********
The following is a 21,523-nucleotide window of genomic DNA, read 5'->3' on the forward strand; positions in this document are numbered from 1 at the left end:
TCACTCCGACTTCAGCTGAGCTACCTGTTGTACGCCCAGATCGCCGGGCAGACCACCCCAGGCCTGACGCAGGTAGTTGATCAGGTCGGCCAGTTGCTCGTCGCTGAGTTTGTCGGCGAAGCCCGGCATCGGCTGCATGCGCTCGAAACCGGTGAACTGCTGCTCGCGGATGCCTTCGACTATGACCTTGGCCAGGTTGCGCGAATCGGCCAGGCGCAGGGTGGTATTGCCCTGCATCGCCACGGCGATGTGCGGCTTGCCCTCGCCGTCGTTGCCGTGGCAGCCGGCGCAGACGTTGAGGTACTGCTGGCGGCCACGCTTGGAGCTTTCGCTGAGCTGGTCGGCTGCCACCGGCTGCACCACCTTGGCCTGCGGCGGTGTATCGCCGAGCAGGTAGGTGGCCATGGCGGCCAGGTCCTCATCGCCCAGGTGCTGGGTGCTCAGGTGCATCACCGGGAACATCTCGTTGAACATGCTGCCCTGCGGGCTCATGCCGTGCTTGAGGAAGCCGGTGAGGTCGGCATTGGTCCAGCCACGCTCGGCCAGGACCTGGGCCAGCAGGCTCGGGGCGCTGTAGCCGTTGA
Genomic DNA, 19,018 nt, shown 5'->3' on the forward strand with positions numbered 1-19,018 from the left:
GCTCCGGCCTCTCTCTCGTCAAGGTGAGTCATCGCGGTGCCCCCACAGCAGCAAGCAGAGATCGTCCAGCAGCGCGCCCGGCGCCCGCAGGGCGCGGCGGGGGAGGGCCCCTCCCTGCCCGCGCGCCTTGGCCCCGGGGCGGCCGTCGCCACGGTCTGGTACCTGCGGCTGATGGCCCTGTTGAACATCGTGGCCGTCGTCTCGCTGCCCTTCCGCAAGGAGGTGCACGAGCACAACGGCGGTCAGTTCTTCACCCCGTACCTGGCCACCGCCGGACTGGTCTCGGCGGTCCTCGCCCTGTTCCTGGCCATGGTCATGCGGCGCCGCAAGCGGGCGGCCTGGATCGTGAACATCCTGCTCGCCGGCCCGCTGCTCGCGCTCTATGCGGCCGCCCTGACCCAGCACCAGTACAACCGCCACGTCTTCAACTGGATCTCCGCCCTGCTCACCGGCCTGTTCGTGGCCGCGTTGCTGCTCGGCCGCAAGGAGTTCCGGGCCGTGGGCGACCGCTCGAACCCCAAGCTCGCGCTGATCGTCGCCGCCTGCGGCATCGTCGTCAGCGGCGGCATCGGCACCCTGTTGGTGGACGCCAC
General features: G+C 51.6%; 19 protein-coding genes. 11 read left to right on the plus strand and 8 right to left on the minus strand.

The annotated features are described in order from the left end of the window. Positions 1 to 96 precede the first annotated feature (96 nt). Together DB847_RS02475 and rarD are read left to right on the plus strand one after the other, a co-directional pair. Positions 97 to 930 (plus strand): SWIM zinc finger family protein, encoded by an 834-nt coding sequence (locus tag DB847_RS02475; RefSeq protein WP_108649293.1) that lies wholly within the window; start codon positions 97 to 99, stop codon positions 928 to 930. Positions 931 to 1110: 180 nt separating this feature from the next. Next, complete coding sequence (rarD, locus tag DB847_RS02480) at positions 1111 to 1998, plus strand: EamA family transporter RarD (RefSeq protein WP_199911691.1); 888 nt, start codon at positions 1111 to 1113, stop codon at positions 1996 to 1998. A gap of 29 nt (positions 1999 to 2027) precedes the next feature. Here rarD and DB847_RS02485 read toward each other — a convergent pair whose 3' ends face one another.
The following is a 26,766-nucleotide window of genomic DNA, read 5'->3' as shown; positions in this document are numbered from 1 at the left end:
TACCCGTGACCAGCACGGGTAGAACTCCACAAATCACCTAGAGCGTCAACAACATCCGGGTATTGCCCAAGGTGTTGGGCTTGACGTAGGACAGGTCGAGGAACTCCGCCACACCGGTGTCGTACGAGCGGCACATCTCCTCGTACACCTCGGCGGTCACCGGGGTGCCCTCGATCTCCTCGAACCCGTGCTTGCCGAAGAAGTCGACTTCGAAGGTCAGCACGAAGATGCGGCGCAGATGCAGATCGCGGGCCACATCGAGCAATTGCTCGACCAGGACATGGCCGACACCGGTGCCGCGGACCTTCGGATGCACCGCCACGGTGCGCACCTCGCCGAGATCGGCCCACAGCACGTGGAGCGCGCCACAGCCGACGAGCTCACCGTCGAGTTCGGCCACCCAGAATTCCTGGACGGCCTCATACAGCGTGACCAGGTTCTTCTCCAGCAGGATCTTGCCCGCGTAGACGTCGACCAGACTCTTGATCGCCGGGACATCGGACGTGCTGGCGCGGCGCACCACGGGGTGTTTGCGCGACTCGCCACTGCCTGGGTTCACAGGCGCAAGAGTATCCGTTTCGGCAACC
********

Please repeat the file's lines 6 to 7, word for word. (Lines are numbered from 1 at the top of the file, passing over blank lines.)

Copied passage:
The annotated features are described in order from the left end of the window. Positions 1 to 96 precede the first annotated feature (96 nt). Together DB847_RS02475 and rarD are read left to right on the plus strand one after the other, a co-directional pair. Positions 97 to 930 (plus strand): SWIM zinc finger family protein, encoded by an 834-nt coding sequence (locus tag DB847_RS02475; RefSeq protein WP_108649293.1) that lies wholly within the window; start codon positions 97 to 99, stop codon positions 928 to 930. Positions 931 to 1110: 180 nt separating this feature from the next. Next, complete coding sequence (rarD, locus tag DB847_RS02480) at positions 1111 to 1998, plus strand: EamA family transporter RarD (RefSeq protein WP_199911691.1); 888 nt, start codon at positions 1111 to 1113, stop codon at positions 1996 to 1998. A gap of 29 nt (positions 1999 to 2027) precedes the next feature. Here rarD and DB847_RS02485 read toward each other — a convergent pair whose 3' ends face one another.
The following is a 26,766-nucleotide window of genomic DNA, read 5'->3' as shown; positions in this document are numbered from 1 at the left end: